[CP] Who are the protagonists?
[SC] Cassandra is the daughter of an outlaw. He drops her off with his sister when he’s five, and he sets about trying to destroy the company that owns the territory. Her story is told about the act of growing up, becoming a woman in a world where you’re overshadowed by your father’s crimes, and an outcast simply because you happened to be born.
Arlen is a young man who is sent into Shine Territory to find a place to build a textile mill for his father, the owner of Shine Company. He ends up in the Territory and soon learns that absolutely nothing is what he thought it would be, and so his story is more immediate, more the outsider looking in, and all the changes that a person goes through as they begin to understand.
While I do think these are the main protagonists, this book really wouldn’t exist without that outlaw, Christopher Hobson and all his secrets and pain. When I talk about decisions rippling through generations, it’s him I’m referring to. Without him, absolutely nothing that happens in this book would have happened.
[CP] Who is the antagonist?
[SC] You know, I always kind of hate questions like this because I never know how to answer them. Matthew Esco is the person most readers will think of, because he’s at the head of Shine Company, but he really did everything he did out of love. He was stupid about it, but he did it because he loved his daughter, and who wouldn’t do literally everything in their power to protect their children?
If I had to pin down an antagonist, I’d say it is Shine Company as a whole. They own Shine Territory, they make the laws, the own the people, the land, the resources, and they can determine the system of labor. They closed the Territory off. It’s theirs. I tried to keep the antagonist from really being one person, and more explore the wider ramifications of corporations having too much power. Hopefully, it worked.
[CP] How does this book differ from Seraphina’s Lament?
[SC] Oh wow. It differs in like… every conceivable way. Seraphina’s Lament is likewise a personal drama, but I think Of Honey and Wildfires was a lot easier for me to write and conceptualize. It’s a lot narrower of a scope. The world is closed in, and basically takes place in one town. There’s no fate of the world, or apocalypse. It’s just a bunch of people living in a town called Grove, trying to survive. Seraphina’s Lament involves gods and goddesses, generations and eons, apocalypse and rebirth. Of Honey and Wildfires is more personal, day to day decisions. Throw a rock in a pond, and see what happens. Christopher Hobson is the rock. Shine Territory is the pond. Grove, specifically, is the ripple that this book is exploring, through the eyes of Cassandra and Ianthe, and then, a little later, Arlen.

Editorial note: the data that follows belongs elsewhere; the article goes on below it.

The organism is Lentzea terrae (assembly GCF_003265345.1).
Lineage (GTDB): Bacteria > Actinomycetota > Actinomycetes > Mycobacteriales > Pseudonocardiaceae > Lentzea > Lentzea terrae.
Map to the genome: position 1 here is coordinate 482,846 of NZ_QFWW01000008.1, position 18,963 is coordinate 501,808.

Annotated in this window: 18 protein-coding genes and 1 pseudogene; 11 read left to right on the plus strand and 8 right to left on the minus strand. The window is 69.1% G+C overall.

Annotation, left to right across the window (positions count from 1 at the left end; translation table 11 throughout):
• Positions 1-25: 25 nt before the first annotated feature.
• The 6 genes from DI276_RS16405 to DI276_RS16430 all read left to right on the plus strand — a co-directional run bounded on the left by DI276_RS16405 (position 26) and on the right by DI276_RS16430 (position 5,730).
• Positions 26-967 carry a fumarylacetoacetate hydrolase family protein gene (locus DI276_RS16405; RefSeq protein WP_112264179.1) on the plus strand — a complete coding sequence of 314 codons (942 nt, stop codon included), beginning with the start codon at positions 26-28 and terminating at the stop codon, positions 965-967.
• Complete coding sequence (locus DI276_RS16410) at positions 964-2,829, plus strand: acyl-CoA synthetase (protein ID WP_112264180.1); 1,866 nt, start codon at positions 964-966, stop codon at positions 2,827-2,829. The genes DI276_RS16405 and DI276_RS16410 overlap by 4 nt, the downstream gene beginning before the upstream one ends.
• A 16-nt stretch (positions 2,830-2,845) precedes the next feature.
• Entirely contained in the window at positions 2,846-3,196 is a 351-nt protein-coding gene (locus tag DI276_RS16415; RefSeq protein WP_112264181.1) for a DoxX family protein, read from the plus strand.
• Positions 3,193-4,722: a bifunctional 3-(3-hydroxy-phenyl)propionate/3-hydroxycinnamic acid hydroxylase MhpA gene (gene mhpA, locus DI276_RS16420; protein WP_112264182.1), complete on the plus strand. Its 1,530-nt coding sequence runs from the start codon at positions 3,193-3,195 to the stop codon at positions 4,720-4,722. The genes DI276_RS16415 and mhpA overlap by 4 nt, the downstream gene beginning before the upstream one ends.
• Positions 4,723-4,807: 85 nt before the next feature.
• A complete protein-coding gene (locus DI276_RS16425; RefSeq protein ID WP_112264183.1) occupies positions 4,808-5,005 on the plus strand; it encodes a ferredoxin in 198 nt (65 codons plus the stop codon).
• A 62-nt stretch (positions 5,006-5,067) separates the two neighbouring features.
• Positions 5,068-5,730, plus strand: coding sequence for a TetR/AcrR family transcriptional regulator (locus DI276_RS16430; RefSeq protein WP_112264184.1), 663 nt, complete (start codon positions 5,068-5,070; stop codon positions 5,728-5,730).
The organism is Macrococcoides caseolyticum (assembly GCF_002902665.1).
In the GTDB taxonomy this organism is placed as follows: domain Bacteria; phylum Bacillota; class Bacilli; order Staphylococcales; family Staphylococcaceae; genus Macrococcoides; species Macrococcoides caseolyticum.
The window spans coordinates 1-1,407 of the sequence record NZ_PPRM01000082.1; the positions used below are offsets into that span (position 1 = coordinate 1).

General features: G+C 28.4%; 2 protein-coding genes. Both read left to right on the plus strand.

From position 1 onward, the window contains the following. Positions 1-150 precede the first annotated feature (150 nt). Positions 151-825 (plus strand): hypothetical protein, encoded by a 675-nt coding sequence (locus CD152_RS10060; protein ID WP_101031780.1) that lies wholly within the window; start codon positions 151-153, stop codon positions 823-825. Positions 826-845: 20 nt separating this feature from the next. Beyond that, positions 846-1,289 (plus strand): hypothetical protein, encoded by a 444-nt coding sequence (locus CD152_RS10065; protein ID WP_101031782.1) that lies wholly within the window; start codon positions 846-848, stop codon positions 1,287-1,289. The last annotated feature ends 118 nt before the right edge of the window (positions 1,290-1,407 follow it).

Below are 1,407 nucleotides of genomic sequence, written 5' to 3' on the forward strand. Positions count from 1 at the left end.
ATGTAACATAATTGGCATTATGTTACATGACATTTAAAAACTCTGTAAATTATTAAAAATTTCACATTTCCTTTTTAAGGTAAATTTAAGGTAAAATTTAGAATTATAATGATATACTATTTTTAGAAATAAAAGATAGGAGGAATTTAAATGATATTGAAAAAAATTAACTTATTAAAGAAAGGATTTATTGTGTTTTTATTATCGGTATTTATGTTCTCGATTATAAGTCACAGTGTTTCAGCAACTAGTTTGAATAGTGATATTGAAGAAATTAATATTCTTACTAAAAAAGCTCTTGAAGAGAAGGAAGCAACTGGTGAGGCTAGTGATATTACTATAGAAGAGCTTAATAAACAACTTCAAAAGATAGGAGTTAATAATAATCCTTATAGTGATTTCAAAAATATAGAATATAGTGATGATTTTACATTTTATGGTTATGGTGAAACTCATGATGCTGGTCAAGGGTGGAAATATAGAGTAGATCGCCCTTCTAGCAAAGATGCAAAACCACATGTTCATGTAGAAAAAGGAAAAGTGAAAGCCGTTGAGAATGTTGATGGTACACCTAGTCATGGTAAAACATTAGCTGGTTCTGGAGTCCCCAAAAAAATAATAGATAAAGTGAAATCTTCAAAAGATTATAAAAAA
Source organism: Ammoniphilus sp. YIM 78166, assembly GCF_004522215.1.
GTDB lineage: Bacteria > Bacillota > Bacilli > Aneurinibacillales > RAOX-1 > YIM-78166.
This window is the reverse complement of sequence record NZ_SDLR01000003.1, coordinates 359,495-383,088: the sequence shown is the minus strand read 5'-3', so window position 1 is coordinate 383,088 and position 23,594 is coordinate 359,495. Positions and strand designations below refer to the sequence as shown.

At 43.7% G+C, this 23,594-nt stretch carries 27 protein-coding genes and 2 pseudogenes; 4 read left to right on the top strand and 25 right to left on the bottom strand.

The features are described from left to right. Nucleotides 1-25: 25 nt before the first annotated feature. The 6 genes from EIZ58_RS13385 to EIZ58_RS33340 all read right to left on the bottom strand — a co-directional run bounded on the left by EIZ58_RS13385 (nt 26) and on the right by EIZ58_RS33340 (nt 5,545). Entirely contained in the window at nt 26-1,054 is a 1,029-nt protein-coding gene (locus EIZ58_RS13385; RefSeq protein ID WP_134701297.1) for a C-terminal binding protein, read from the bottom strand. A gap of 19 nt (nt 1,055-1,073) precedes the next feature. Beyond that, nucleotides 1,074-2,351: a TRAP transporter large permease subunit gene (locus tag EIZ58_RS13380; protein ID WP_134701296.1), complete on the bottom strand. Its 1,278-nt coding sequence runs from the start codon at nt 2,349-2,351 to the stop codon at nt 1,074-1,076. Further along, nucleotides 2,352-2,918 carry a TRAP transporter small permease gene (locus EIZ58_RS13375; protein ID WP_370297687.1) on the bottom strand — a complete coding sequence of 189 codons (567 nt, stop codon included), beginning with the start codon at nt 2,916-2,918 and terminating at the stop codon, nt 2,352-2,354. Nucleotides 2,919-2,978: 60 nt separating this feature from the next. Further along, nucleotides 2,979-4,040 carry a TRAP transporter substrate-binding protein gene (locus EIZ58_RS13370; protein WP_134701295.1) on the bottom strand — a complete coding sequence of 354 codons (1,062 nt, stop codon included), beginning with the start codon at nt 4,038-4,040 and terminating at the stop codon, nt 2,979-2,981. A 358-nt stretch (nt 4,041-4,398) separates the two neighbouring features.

[CP] How has the response been so far?
[SC] Honestly, it’s been a bit hard to get off the ground, and I think that’s largely because no one knows how to market it, least of all me. Seraphina’s Lament was very clearly fantasy, with a much wider scope and that makes a difference. This one is narrow and quieter. Think, macro photography. Like I said, it’s not one thing and it’s not another. Wild West Fantasy isn’t really a huge thing, and I don’t really think my specific brand of it really exists. Maybe it does, but I’ll be damned if I’ve found many others. People hear “Western fantasy” and they think steam and weird weapons, and creatures that are strange… and my book just isn’t that. So it doesn’t really FIT anywhere. There are no strange beasties. No steam. The fantasy is understated the world is similar enough to ours it could be ours. The people who do read it tend to really love it, but I’ve really had a hell of a time figuring out how to market it. I will say, the responses to it from those who have read it have been overwhelming, to say the least. The readers who have found it, have brought me to tears not a few times with their enthusiasm.
[CP] What can we expect from you next?
[SC] Heh. Okay, buckle up. I have a lot of balls in the air.
I will have a novella that takes place right after Of Honey and Wildfires dropping either at the end of January or the beginning of February. The novella is called Oh, That Shotgun Sky, and I will probably be planning a cover reveal and stuff for it soon-ish. At the end of March (hopefully) I will be releasing Glass Rhapsody, which is a book set five years after the events of Of Honey and Wildfires.
Then, sometime in the summer, I’m going to release a novella called Butterfly Falling, which is the prequel to a book called Daughter of the Bright Earth which is going to take place in a different part of Sefate. A jungle culture that is… well, this one is probably the most fantasy book I’ve ever written. It’s been a whole lot of fun.
After that, I’ve got a novella, The Roses of Perdition which will serve as the prequel to The Reason for Stars, which will take place in the Union, which is mentioned peripherally in the Of Honey and Wildfires books. This won’t likely release till early 2022.
All of these groups can stand alone. You don’t have to read one to read the other. They’ll interconnect in some ways, but very, very subtly. I basically want The Songs of Sefate series to be just the umbrella for which a bunch of standalone novels reside (though Of Honey and Wildfires, Oh, That Shotgun Sky, and Glass Rhapsody are a series, they are currently the only series of books I have planned in this world.)
It’s a lot, but I’m having so much fun playing with this world, with cause and effect, and all the different ways to use shine.